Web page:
As to the abominable church which has rule over the whole earth: Elsewhere it says that, and here it says, “the whore of all the earth.” Now no one church beguiles the whole world, the whole earth. This, as we’ve seen, is the collective, as far as that goes. Verse 14: “And every nation which shall war against thee, O house of Israel, shall be turned one against another [well, of course the Arabs fight each other, the European nations fight each other, everybody fights each other]. . . . All that fight against Zion shall be destroyed.” Now the point is, Zion is not an achievement. Zion is a project here, and there is no Zion. Zion is not on the earth now. We do not have one heart and one mind and no poor among us. That’s far from the case. And, there are those who oppose it. There are those who use the name of Zion as a sales gimmick, very commonly. Then there are those who are the most dedicated enemies of the Church—those who have kept the real literature going—from E. D. Howe and Chandler down to Fawn Brodie. They’ve not been Romanists, members of the Roman [Catholic] Church. The great opposition to the Church, the Missouri mobs etc., were all fundamentalists. Verse 14: “And all that fight against Zion shall be destroyed,” the great and abominable and this raging hostility against the Church.

And then comes the first vision. Verse 16: “For the time soon cometh [after that] that the fulness of the wrath of God shall be poured out upon all the children of men; for he will not suffer that the wicked shall destroy the righteous. Wherefore, he will preserve the righteous by his power [and we don’t know why, but here he talks about something], even if it so be that the fullness of his wrath must come, and the righteous be preserved, even unto the destruction of their enemies by fire.” He doesn’t refer to the sword at all in the Book of Mormon. How many times? About twenty—eight times he refers to the destruction, and it is always by fire, and in these terms. “Wherefore, the righteous need not fear; for thus saith the prophet, they shall be saved, even if it so be as by fire.” What’s that? A counter fire. What is it? Will the wicked destroy each other by fire and thus save the righteous? “Behold, my brethren, I say unto you these things must shortly come.” Shortly after Nephi speaking? No. Shortly after the thing described in the verse 8 above here, where he says, “And after our seed is scattered, the Lord God will proceed to do a marvelous work among the Gentiles.” Then, you see. Shortly after that time will come “fire, and a vapor of smoke must come; and it must needs be upon the face of this earth [see, we find no mention of the sword here; it’s covered with a vapor of smoke]; and it cometh unto men according to the flesh [I’m not talking about a spiritual fire]. If it so be that they will harden their hearts against the Holy One of Israel.”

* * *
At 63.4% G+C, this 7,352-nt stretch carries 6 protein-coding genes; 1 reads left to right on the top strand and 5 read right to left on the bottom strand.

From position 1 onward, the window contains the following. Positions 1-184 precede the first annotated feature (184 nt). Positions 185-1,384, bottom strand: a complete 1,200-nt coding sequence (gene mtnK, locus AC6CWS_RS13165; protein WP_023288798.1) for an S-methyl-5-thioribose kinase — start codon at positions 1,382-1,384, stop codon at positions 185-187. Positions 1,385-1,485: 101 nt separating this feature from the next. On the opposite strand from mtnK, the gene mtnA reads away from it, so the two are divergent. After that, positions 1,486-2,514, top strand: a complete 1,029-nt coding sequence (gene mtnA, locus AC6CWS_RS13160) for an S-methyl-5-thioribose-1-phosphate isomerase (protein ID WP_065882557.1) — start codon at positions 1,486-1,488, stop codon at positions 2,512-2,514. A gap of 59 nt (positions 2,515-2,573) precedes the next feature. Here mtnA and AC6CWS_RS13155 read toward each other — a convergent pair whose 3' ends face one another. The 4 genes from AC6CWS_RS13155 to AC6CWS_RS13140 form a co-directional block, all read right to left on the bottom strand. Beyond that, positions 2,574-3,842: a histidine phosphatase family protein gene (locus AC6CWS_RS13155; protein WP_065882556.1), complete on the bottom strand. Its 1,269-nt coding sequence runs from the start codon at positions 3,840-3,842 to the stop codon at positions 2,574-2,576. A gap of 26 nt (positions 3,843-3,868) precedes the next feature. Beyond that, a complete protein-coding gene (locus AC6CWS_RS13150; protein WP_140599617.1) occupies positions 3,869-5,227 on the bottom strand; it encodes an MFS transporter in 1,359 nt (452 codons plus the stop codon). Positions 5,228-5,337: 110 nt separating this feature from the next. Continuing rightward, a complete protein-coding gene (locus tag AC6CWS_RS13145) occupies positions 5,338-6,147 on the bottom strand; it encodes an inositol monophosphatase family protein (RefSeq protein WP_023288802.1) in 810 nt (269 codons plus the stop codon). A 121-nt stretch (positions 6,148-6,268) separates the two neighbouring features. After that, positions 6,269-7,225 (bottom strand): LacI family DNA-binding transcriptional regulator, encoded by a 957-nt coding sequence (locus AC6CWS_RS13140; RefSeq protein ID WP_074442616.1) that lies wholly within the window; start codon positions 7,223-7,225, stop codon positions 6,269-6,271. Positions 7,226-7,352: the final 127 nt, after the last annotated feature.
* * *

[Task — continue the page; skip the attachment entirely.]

This is an unimaginable situation. How could any smoke cover the whole earth? What kind of a thing would that be? Wars were very well contained up until now; this is something else. And now the whole seas incarnadine are polluted. Verse 19: “For behold, the righteous shall not perish.” Now this is the only possible defense. The righteous shall not perish. Repent! That’s the guarantee. We don’t know how it’s going to be done, but the Lord says he will manage it. You just trust him and trust righteousness, and don’t put your trust in the arm of flesh. Notice verse 22: “And the righteous need not fear, for they are those who shall not be confounded. But it is the kingdom of the devil.” And then he talks about the four things that make our world, our day. The great abomination is a composite here, you see, when he talks about the church itself. “For the time speedily shall come that all churches.” Notice the destruction includes not just one church but all churches. The great and abominable includes all churches that have this, the four things that we all set our hearts on today. Notice what they are: Gain and power and popularity and the lusts of the flesh. Those are the four things. That’s your prime-time mix. These are our role models today, because they have these things, the things we like to watch. We like to see the wealth and the corruption and the crime and the violence, etc., because the things we covet are gain, first of all, and then power. The power gives the money, and the money gives the power. Then you have to be popular—that’s an important thing, if you’re going to go into business. Then, of course, you do it all, and you have your private life, which is not so private. It’s terribly public, I guess. So, the kingdom of the devil. “They are those who must be consumed as stubble.” There you are, that burning of stubble again. That makes me nervous.